As if this were not enough, that usurpation of the throne and invasion gave the opportunity, over the years after 1808, for some of the once deeply loyal colonies of Spain in the Americas to be taken over by less loyal elements of the local aristocracies and militias. Anti-Spanish revolutions were soon sparked in much of the region and no metropolitan forces were available to quell them: Spain needed to drive out the French invaders before even thinking of countering separatist movements thousands of miles away. While local royalist forces were initially very effective at dealing with the rebels, with time and a combination of Madrid's bad government and the metropolitan army's incompetence, the forces of independence eventually got the upper hand. By 1826, after some three centuries of colonial rule, all of Spain's continental American possessions had become independent and Madrid proved powerless to reassert its rule anywhere. Spain in the Americas retreated to its bastion, long-time base and 'always loyal' colony of Cuba, with its small and dependent island territory of Puerto Rico, sole places where the colours of the Spanish 'bicolor' still flew in the western hemisphere. Elsewhere the vast empire was reduced to the Philippines, some smaller island neighbours in the western Pacific region, and tiny posts surrounded by Morocco in North Africa.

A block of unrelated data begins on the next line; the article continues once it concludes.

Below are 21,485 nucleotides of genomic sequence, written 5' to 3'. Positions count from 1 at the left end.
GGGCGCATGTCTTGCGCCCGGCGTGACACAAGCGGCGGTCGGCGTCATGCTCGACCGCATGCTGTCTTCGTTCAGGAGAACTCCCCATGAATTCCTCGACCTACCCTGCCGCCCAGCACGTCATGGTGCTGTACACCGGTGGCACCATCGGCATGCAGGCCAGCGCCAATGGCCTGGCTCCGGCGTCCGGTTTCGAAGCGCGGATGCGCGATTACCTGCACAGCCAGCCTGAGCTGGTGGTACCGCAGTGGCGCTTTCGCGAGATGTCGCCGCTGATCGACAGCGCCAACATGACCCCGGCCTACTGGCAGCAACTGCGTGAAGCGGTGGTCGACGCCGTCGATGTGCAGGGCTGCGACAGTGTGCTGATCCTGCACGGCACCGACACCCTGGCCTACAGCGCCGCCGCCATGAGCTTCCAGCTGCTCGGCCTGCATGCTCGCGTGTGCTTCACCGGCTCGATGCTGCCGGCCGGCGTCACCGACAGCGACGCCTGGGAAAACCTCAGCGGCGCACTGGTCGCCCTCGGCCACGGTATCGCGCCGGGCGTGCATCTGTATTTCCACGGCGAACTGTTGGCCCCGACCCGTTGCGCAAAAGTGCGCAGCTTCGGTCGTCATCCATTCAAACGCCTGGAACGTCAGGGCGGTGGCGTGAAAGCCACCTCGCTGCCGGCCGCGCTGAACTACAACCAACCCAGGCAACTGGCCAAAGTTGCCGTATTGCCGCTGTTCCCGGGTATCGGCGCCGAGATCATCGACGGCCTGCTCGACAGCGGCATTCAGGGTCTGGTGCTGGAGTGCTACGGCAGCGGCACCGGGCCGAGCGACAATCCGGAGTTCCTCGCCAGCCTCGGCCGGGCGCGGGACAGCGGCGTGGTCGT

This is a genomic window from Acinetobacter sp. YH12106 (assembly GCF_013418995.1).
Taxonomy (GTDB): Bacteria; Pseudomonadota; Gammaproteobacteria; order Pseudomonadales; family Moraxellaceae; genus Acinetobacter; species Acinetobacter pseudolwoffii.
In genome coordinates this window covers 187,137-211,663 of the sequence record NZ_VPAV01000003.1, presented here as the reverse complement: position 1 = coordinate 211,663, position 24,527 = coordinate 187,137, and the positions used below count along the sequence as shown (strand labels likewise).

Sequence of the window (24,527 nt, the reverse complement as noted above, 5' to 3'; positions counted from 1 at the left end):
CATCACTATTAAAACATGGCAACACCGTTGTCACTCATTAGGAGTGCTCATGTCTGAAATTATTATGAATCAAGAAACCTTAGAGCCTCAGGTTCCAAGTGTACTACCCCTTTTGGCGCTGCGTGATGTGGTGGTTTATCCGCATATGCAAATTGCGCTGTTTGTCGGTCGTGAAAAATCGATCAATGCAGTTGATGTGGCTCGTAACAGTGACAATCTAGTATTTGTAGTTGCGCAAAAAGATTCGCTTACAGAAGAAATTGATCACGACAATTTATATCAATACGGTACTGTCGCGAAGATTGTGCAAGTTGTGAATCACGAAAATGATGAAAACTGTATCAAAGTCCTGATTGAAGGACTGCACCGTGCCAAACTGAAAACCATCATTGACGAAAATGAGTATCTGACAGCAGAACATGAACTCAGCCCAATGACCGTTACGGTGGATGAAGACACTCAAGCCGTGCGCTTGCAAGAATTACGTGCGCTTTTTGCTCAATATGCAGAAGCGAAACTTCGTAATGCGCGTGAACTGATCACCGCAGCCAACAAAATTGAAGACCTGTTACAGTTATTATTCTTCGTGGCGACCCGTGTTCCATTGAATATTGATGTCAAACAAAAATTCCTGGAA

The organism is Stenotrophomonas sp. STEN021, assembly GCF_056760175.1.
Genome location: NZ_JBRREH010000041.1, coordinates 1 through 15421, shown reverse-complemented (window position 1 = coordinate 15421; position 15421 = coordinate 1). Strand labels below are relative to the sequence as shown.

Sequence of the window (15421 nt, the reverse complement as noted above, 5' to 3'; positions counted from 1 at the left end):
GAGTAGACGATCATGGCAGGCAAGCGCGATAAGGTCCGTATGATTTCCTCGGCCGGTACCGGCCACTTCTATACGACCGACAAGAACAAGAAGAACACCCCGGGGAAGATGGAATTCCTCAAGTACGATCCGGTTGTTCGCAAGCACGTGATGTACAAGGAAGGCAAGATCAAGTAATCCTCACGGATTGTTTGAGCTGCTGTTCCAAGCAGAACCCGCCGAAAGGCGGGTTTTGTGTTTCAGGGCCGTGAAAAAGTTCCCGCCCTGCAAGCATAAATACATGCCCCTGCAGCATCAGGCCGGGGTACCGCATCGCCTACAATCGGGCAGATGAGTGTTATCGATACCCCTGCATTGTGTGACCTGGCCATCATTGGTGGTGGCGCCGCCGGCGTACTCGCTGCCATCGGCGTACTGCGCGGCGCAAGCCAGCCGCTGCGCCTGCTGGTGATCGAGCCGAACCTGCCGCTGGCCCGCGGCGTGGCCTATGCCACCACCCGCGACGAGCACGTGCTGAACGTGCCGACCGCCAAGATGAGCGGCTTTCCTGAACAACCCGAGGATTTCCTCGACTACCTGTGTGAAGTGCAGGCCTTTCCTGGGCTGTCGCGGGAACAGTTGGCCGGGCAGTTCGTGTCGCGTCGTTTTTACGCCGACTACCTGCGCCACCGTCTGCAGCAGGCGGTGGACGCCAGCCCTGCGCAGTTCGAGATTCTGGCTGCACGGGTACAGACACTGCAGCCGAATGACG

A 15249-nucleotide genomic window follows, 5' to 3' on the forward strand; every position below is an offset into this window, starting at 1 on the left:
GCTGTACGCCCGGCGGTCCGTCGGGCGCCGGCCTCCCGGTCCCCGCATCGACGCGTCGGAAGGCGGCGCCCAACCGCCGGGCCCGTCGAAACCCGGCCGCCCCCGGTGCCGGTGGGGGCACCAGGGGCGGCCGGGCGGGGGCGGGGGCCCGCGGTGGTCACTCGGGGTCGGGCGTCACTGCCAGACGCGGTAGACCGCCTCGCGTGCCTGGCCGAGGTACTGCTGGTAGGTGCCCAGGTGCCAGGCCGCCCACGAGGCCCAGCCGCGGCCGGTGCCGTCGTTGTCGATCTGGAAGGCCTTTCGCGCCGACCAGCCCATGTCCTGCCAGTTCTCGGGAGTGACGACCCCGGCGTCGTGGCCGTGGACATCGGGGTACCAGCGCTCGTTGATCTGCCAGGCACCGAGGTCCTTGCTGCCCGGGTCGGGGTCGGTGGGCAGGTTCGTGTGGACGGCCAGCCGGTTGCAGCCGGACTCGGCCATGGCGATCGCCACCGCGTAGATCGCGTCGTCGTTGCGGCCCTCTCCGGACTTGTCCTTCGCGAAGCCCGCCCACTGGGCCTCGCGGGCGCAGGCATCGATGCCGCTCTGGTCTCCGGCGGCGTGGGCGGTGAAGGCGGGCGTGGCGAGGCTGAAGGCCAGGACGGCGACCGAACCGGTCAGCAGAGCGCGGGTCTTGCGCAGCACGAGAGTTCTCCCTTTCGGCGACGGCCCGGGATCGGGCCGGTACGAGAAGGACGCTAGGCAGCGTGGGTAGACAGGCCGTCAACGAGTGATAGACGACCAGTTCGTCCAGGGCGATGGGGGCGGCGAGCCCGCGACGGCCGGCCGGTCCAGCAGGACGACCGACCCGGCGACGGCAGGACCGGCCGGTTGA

Spain for decades then went from one system of government to another, reactionary absolute monarchy to constitutional monarchy, from one dynastic pretender to another, and from one civil conflict to another. Modernist and traditionalist forces vied for power with no decisive victor until the civil war a century later. The economy, weak at the best of times, suffered the consequences. The Spanish Navy ceased to be a serious force, and the army became almost totally engrossed in politics and thus the arbiter of the national destiny. Under such circumstances little attention was paid to good colonial government or reform, and the general conclusion from the Spanish-American revolutions seems to have been that Spain had been too gentle to the locals and should have adopted an even more intransigent line than the one which had largely brought about those risings.